We recognize, of course, that in great measure the clear and successful communication of the Church's teaching to all the faithful, and to society at large, depends on the correct instruction and fidelity of her pastoral ministers. The Bishops have the particularly grave responsibility to see to it that their assistants in the ministry, above all the priests, are rightly informed and personally disposed to bring the teaching of the Church in its integrity to everyone. - CDF, Letter to Bishops
I am not against pastoral considerations in private circumstances - such as between a person and his confessor. Yet when such matters become public information, I have personal opinions just like the next man, and I'm apt to express them. Personally, I do my best striving to keep the commandments and follow Church teaching: I'm not judging the souls of others, nor trying to control what others do or what they may condone. I can only account for myself. Admittedly, I am confused sometimes by inconsistencies within the Church - in fact, one never gets used to it. Frequently I return to what the CDF under Cardinal Ratzinger warned about in the often ignored Letter to the Bishops On the Pastoral Care of Homosexual Persons:
Nevertheless, increasing numbers of people today, even within the Church, are bringing enormous pressure to bear on the Church to accept the homosexual condition as though it were not disordered and to condone homosexual activity. Those within the Church who argue in this fashion often have close ties with those with similar views outside it. These latter groups are guided by a vision opposed to the truth about the human person, which is fully disclosed in the mystery of Christ. They reflect, even if not entirely consciously, a materialistic ideology which denies the transcendent nature of the human person as well as the supernatural vocation of every individual.
The Church's ministers must ensure that homosexual persons in their care will not be misled by this point of view, so profoundly opposed to the teaching of the Church. But the risk is great and there are many who seek to create confusion regarding the Church's position, and then to use that confusion to their own advantage.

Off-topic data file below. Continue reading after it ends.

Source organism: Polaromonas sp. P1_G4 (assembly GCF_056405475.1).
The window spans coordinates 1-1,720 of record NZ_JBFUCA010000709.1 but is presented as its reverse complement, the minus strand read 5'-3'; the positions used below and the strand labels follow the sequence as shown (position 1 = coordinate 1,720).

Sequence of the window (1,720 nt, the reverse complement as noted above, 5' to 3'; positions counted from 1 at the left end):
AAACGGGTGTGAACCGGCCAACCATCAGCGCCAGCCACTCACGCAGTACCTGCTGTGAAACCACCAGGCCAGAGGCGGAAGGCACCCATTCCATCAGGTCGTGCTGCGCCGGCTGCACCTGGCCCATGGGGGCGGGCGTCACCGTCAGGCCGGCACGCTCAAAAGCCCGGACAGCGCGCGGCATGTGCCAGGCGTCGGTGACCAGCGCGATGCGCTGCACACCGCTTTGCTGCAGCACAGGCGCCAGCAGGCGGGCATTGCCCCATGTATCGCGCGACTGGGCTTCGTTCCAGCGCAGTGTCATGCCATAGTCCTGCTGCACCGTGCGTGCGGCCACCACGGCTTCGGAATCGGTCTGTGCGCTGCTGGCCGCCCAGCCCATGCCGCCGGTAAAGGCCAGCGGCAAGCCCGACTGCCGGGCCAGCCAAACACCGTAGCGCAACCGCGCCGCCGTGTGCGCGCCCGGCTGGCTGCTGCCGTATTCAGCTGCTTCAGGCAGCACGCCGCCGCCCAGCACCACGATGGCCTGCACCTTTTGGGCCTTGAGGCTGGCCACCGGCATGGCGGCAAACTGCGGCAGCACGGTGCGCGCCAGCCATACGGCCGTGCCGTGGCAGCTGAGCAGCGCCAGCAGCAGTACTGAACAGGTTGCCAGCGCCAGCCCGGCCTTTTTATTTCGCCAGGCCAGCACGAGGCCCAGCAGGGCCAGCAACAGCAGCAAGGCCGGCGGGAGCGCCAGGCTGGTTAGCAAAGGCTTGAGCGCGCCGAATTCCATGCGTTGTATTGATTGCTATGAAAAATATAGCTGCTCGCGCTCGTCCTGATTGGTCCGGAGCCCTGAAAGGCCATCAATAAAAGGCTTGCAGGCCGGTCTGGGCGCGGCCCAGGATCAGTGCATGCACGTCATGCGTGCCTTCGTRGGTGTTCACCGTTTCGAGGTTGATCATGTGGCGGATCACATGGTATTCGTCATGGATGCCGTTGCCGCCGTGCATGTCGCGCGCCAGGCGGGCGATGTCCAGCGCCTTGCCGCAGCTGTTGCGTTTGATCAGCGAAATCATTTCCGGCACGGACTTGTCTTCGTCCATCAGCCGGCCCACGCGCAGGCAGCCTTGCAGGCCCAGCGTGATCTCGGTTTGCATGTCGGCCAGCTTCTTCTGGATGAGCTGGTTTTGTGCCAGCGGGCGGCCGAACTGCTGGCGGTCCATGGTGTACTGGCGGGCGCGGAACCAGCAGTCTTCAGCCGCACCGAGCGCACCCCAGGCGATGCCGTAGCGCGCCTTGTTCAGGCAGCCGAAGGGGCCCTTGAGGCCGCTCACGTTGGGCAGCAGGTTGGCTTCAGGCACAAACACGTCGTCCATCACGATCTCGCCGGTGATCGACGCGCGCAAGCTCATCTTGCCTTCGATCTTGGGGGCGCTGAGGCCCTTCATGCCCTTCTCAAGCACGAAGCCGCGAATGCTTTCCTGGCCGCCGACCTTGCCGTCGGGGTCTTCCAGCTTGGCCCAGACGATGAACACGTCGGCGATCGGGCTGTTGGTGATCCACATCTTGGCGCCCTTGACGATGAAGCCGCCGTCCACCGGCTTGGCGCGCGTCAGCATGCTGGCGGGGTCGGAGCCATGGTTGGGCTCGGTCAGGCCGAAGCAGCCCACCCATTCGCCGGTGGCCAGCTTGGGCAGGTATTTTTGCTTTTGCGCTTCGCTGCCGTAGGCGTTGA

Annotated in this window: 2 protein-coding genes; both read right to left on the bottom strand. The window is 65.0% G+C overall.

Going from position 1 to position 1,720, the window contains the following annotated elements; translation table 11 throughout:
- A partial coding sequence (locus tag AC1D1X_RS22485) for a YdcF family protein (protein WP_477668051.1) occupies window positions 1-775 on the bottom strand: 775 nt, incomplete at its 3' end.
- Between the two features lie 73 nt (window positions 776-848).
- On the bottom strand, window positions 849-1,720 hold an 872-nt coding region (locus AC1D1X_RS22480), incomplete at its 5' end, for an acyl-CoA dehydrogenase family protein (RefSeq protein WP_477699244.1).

There is an effort in some countries to manipulate the Church by gaining the often well-intentioned support of her pastors with a view to changing civil-statutes and laws. This is done in order to conform to these pressure groups' concept that homosexuality is at least a completely harmless, if not an entirely good, thing. Even when the practice of homosexuality may seriously threaten the lives and well-being of a large number of people, its advocates remain undeterred and refuse to consider the magnitude of the risks involved.
The Church can never be so callous. It is true that her clear position cannot be revised by pressure from civil legislation or the trend of the moment. But she is really concerned about the many who are not represented by the pro-homosexual movement and about those who may have been tempted to believe its deceitful propaganda. She is also aware that the view that homosexual activity is equivalent to, or as acceptable as, the sexual expression of conjugal love has a direct impact on society's understanding of the nature and rights of the family and puts them in jeopardy. - Holy See
This document has little, if anything to do with canon law, yet it is an important instruction frequently ignored by bishops, priests and laity.
Which is why I am more or less convinced that, little by little, accommodations have been, and will be made on these issues... just as pastoral accomodations and considerations were made to give the benefit of the doubt to Catholics who practice contraception... albeit on a case by case basis, but sometimes as a 'general absolution'. Wink, wink.
"As for me and my household, we will serve the Lord." As always, on the margins.
Photo: My favorite of the cardinal - he looks like such a kid.